Fifty years ago, a young Polish journalist named Leopold Tyrmand lost his job at the country’s last surviving independent publication, the Catholic weekly Tygodnik Powszechny, which was being liquidated for its anti-Communist stance. Tyrmand went back to writing fiction, though it wasn’t until the 1956 thaw that he was able to publish his stories. The following year, his novel Zly— pronounced “zhwee”–became a bestseller. It was a sprawling, panoramic study of his native Warsaw, much influenced by the proletarian fiction of American writers like James T. Farrell and the collectivist aesthetic of the younger, radical John Dos Passos in Manhattan Transfer. Tyrmand’s characters–a young secretary, a journalist, a bookkeeper, a gynecologist, gangsters and other members of the city’s demimonde–are all connected through their relations, fleeting and otherwise, with the title character, the “Bad Man.” Throughout the novel, music–mostly bad music–plays an important symbolic role, suggesting the regimented lockstep of the Stalinist years, the thin gruel of popular movie culture and the dreary repetitiousness of life under Communism. In one of the book’s most powerful scenes, a band plays the waltz “Adventure in Warsaw” eighteen times straight, too tired and enervated to stop or even change their material.
Music was important to Tyrmand himself in his other role as Poland’s leading jazz critic. The story of jazz behind the Iron Curtain is a complex one, paralleling but subtly diverging from the story of jazz under National Socialism in Germany. As the music of an oppressed people, it had obvious appeal to a Marxist regime; as an American music, it was problematic. S. Frederick Starr has traced jazz’s history in the Soviet Union in his book Red and Hot, while individuals like record producer Leo Feigin have written personal testimonies about this essentially samizdat musical culture.
As in so many respects, Poland represented an exception. Politically and culturally recalcitrant, Poland was the least pliable of the Warsaw Pact countries, an identity forged over many centuries of being passed back and forth between competing empires. Though jazz survived in both Czechoslovakia and Hungary, as well as under the very nose of the Kremlin in the Soviet Union itself, the music put down particularly deep and early roots in Poland. Perhaps something in it chimed with the libertarian Romanticism of Polish classical music, from Chopin and Szymanowski to Modernists like Penderecki (who collaborated with the American trumpeter Don Cherry), Witold Lutoslawski and Andrzej Panufnik, who played in jazz cellars during World War II. Miles Davis’s much bootlegged performances in Poland in the 1980s were signature moments in the decline of Polish Communism, symbols of a yearned-for freedom. And now one of Davis’s followers and fellow trumpeters has become the first Polish jazz musician to achieve a genuinely international reputation.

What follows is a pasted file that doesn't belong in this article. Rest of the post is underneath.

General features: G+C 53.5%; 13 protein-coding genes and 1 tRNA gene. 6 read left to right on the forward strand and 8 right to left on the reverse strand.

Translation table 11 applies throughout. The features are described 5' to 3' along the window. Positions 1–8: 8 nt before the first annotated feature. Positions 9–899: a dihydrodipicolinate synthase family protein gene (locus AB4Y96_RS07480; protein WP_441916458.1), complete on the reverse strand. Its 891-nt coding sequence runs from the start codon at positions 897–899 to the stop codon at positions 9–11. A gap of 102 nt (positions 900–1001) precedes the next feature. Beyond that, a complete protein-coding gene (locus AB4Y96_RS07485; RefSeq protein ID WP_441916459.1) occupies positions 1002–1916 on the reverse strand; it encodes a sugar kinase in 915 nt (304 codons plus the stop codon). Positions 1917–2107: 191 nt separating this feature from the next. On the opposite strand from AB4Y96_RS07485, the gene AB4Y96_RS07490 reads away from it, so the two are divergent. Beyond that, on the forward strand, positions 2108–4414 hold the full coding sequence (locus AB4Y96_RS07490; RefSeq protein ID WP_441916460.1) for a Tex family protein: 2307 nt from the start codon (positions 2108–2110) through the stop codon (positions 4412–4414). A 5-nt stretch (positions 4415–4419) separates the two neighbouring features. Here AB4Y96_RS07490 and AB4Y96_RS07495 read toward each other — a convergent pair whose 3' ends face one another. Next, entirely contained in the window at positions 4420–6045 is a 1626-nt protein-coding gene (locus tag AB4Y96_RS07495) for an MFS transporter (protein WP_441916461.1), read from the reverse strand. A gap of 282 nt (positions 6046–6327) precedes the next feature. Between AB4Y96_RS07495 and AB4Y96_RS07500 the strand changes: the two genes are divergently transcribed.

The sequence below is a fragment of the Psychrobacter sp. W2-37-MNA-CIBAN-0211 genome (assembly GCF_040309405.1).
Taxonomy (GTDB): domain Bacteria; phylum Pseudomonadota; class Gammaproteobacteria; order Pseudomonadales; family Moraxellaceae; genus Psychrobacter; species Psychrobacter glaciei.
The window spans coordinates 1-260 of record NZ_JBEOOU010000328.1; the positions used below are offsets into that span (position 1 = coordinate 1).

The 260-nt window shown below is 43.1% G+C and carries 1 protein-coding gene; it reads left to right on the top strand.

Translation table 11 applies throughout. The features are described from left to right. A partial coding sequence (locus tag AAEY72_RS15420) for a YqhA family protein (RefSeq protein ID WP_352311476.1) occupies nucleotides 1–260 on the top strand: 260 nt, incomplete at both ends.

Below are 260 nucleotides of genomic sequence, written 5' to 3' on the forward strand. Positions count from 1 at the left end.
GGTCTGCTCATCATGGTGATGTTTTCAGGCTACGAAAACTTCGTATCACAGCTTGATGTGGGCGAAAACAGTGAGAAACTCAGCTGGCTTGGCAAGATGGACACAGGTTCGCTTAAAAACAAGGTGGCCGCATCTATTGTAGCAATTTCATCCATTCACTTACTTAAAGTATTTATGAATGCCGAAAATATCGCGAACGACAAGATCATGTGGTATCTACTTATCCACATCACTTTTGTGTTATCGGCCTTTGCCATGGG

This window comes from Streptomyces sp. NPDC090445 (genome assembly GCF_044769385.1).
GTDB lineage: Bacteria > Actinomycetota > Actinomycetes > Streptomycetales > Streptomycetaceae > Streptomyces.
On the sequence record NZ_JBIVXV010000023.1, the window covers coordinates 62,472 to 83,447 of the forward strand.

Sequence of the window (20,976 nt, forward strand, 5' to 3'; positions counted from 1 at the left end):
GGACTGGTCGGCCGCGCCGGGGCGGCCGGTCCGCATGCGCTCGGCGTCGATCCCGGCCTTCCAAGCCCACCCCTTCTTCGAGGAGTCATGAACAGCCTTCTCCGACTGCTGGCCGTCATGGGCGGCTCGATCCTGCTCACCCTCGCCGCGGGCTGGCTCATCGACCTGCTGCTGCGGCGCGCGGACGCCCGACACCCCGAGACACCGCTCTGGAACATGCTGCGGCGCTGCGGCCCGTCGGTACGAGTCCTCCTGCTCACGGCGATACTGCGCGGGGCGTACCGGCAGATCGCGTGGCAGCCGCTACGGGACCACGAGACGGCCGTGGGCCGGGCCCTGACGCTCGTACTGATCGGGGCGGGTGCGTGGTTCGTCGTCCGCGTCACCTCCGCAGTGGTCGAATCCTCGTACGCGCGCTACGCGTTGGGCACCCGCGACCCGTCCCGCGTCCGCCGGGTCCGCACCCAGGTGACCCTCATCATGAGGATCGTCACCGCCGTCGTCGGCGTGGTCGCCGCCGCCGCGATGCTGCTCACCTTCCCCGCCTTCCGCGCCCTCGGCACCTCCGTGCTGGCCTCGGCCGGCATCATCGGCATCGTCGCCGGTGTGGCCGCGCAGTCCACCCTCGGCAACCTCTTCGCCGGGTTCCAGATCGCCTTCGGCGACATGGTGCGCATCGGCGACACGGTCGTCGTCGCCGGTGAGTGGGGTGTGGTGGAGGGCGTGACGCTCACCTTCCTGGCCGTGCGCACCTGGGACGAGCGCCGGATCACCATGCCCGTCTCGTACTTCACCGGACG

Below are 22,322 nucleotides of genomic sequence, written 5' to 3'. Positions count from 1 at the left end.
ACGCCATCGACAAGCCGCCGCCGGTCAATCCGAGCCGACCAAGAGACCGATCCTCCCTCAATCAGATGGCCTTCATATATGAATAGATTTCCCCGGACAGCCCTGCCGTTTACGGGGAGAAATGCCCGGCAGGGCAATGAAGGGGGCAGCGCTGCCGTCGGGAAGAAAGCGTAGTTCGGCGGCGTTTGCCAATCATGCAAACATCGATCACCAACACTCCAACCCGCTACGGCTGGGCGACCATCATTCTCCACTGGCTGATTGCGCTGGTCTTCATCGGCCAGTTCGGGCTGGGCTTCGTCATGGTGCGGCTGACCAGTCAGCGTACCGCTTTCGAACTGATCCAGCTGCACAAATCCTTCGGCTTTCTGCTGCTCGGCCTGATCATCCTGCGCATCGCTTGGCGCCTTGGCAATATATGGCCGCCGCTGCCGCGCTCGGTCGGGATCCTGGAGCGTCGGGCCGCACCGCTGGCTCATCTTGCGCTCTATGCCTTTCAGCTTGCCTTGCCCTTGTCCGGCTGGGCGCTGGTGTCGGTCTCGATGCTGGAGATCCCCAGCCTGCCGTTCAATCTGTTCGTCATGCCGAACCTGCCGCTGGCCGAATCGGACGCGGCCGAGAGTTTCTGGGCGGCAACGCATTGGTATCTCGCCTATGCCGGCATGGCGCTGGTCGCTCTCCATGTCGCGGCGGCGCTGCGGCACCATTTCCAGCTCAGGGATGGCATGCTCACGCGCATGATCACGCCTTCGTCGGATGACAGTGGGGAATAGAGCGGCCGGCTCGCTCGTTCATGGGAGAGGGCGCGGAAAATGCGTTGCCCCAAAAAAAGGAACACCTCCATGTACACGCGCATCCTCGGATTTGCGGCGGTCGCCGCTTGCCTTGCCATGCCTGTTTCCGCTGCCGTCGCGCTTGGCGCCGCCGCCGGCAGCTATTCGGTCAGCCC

The musical style of Tomasz Stanko, who is on tour with his quartet in twelve American cities from March 9-24, has been described as “predatory lyricism.” It’s an enigmatic term, until one hears Stanko’s raw, dark approach to a jazz ballad on his latest ECM record, Suspended Night. Its release last year coincided with that of a self-selected compilation of his work for Manfred Eicher’s label over a nearly thirty-year period–or rather in two very distinct periods, starting in 1975 with the beautiful Balladyna and picking up again in 1994 with the film-inspired Matka Joanna. The music on Rarum XVII: Selected Recordings is uniformly slow and mostly plaintive, with just a whisper of anger and fear informing tracks like “Morning Heavy Song” and “Die Weisheit von Le Comte Lautréamont.”
I have visited Stanko in his tiny apartment on the banks of the gray Vistula several times over the years, an experience that always reminds me of the Warsaw in Zly. The streets convey a mixture of threat and opportunity. They’re better policed than under the old regime, but they need to be. Goods are openly on sale rather than the object of furtive negotiation. Stanko’s phone no longer carries the hollow bong of a tapped line, and nobody seems interested in the identity of visitors. Inside it’s as sparse as one of his Miles-like solos, which are as suggestive as the Modernist sculptures that take up a fair share of his floor space. There are few records in evidence but many books. Indeed, literary sources–Joyce, Rimbaud, Isidore Ducasse (better known as Lautréamont)–are as important to him as musical ones.